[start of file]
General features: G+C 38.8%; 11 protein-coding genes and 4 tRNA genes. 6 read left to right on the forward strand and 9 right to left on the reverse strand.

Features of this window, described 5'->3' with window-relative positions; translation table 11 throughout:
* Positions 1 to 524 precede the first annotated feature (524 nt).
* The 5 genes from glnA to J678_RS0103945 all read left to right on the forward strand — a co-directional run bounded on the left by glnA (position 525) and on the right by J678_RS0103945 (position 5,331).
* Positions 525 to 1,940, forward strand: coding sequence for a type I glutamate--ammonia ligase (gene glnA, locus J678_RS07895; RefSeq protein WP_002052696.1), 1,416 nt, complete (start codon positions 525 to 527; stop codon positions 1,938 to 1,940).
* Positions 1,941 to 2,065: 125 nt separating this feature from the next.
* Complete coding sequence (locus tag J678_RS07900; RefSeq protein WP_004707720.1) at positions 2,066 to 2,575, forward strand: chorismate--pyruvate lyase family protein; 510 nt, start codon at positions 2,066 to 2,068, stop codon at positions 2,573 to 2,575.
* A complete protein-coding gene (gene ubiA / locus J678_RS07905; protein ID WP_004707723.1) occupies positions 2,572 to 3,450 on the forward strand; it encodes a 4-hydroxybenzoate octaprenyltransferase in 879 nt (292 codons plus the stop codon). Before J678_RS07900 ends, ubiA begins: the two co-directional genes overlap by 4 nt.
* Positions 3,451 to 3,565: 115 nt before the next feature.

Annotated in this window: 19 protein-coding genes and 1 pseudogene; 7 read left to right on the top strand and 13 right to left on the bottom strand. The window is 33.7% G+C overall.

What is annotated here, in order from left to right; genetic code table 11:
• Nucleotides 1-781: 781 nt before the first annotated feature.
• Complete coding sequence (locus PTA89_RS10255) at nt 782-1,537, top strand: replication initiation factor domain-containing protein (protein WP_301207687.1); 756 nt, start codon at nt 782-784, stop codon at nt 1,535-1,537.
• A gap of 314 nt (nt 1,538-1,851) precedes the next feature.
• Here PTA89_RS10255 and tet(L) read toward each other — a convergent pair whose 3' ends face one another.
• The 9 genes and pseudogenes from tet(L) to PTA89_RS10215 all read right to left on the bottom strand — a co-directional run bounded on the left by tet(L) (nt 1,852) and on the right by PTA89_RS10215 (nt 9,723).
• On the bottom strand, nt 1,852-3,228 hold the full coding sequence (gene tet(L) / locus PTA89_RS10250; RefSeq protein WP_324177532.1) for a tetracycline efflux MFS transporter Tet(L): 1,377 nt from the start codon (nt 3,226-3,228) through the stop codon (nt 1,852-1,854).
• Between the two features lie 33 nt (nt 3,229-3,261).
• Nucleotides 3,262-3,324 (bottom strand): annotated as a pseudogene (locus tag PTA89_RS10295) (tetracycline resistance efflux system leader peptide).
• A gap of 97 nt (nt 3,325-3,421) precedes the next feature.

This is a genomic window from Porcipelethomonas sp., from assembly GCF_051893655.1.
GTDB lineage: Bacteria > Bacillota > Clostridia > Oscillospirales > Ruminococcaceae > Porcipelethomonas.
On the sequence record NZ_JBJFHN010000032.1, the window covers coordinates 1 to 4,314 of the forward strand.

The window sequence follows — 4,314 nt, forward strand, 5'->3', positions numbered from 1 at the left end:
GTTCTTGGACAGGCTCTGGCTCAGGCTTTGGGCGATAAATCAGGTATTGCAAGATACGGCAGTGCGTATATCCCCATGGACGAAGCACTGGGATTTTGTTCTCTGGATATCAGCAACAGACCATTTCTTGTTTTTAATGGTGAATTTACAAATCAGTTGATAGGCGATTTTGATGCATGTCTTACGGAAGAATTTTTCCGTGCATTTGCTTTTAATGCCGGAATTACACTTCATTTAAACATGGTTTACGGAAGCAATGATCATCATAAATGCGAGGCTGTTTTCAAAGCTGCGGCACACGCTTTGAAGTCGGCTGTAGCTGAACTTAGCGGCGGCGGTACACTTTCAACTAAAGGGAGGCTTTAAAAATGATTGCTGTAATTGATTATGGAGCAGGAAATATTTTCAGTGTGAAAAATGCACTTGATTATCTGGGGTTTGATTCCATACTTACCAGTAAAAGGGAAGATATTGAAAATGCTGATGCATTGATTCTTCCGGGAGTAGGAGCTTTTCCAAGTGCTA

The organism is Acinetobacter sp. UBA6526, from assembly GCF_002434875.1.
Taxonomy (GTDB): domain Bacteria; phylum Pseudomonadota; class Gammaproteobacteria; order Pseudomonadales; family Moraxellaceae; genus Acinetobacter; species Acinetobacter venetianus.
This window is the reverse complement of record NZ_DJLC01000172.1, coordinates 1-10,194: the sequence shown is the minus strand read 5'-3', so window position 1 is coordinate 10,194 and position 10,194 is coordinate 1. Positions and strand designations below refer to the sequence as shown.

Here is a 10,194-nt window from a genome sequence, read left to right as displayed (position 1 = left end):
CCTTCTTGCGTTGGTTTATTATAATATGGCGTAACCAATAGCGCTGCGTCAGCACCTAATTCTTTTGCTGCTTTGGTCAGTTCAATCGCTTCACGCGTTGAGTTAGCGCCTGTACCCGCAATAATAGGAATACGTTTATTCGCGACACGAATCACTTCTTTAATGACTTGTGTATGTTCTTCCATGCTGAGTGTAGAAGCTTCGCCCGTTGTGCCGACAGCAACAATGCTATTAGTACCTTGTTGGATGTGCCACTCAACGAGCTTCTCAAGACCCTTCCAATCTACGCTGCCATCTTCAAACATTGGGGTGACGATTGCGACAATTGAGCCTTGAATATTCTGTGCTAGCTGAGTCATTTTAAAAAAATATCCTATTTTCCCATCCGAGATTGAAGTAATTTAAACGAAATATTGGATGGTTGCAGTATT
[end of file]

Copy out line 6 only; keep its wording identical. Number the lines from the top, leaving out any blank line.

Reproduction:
* Positions 1,941 to 2,065: 125 nt separating this feature from the next.